- The Red Sox called the Orioles about Manny Machado yesterday, per Nick Cafardo of the Boston Globe (Twitter link), and they’re also considering Todd Frazier as an option according to Michael Silverman of the Boston Herald (also via Twitter). Frazier is willing to play first base, according to Silverman, though an acquisition of Machado would presumably slide Rafael Devers across the diamond to first base or necessitate a more extreme move on the left side of the infield. Whether the O’s actually move Machado remains to be seen, but they’re reportedly shopping him and asking interested parties to make offers.
We haven’t heard an immense amount of chatter to this point on J.D. Martinez, the top free agent slugger, but that could well change today. The power-hitting outfielder is set to appear at the Winter Meetings to sit down with a few possible suitors, as Bob Nightengale of USA Today reported (via Twitter) yesterday. Here’s the latest chatter:
- We learned yesterday that the Red Sox will get face-to-face time with Martinez and agent Scott Boras, as Jon Heyman of Fan Rag tweeted. Indeed, it seems that Martinez is a top priority for Boston, though adding him would presumably mean finding a deal for center fielder Jackie Bradley Jr.
- The Diamondbacks are also slated to meet with Martinez, who starred there after a midseason trade, according to Jon Heyman of Fan Rag (via Twitter). Whether the Arizona organization can find the cash to make that happen remains to be seen, but it does seem the club’s discussion of Zack Greinke in trades is likely related.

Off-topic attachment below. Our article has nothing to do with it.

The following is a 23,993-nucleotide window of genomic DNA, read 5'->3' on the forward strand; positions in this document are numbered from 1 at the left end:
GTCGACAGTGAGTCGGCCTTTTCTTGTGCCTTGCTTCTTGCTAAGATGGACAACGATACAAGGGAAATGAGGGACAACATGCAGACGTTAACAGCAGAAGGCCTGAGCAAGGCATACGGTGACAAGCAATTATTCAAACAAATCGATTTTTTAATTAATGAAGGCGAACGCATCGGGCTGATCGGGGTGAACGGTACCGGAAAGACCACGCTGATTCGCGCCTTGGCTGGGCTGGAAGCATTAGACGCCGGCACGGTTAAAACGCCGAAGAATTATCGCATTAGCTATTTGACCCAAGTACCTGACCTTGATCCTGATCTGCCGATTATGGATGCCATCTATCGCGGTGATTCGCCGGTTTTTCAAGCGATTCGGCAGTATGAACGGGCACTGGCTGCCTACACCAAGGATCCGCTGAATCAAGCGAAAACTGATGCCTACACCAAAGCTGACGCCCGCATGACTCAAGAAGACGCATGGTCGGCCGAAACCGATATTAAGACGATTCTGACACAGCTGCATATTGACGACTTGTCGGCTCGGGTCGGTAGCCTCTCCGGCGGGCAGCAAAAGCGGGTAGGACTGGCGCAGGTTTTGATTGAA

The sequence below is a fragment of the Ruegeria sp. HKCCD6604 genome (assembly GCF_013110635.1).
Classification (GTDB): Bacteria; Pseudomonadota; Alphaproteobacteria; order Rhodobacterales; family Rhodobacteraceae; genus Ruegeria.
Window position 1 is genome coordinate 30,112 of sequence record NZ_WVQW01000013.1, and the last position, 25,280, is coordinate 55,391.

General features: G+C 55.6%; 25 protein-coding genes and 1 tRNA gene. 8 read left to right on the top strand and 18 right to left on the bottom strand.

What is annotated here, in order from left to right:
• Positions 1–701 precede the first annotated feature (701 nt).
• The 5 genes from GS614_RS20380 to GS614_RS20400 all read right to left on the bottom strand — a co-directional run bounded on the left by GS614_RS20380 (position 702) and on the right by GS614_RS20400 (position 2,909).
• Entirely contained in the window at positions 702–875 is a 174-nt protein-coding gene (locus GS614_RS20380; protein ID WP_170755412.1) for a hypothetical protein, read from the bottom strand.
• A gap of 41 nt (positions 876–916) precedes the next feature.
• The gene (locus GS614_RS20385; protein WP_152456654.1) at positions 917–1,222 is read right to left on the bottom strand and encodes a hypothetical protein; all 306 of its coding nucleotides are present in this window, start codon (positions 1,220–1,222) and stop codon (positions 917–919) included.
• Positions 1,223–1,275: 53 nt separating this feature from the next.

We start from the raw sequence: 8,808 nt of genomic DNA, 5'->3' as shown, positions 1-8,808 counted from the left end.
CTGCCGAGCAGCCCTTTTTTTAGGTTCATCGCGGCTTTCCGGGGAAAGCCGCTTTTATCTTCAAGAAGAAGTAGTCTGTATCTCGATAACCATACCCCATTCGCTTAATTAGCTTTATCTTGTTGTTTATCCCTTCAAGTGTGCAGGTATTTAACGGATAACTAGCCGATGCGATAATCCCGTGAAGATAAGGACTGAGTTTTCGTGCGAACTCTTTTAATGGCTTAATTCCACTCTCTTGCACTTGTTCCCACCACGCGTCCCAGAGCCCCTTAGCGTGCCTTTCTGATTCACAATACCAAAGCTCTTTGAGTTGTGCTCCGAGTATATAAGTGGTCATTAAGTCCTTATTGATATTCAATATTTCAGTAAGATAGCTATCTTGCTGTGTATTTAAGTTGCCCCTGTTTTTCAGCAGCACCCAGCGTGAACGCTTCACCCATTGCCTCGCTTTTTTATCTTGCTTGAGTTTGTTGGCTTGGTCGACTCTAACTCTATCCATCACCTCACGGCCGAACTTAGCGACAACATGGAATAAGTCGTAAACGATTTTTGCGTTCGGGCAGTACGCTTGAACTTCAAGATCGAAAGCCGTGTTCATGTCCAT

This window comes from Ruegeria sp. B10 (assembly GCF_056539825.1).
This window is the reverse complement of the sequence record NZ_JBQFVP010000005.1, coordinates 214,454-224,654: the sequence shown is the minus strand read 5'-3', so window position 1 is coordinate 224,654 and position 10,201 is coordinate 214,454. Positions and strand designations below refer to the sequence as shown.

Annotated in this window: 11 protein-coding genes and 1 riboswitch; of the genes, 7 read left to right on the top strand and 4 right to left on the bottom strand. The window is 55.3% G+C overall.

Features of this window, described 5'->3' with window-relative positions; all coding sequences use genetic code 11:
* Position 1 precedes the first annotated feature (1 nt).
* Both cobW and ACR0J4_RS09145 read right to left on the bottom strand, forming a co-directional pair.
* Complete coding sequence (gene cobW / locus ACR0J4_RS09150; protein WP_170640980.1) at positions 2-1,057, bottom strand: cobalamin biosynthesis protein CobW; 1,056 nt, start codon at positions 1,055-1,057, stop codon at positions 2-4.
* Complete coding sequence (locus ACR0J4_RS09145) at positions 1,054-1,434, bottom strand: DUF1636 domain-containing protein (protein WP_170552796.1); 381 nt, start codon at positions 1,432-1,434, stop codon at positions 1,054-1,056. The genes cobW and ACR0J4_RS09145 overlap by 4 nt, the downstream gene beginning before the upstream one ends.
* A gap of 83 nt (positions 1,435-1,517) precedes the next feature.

- While the Giants are also a rumored suitor, though GM Bobby Evans would say only that the team will “maybe” be among those meeting with Martinez, as Andrew Baggarly of The Athletic tweeted yesterday. As Baggarly further explains, though, in a subscription piece, there are ongoing concerns internally that blowing past the luxury line would not be wise. Certainly, there’s no clear path to adding Martinez (or any other high-priced free agents) without doing so.
- The Red Sox are focusing 90 percent of their offseason attention on J.D. Martinez, a source tells NBC Sports Boston’s Evan Drellich. Martinez has been heavily rumored as a top Sox target, given his past ties to Dave Dombrowski, the lack of qualifying offer compensation tied to his signing, and the simple fact that he is the best power hitter on the market this winter. Dombrowski told reporters (including the Boston Globe’s Nick Cafardo) today that he had a specific name in mind to bolster the middle of Boston’s lineup, though no hints were given.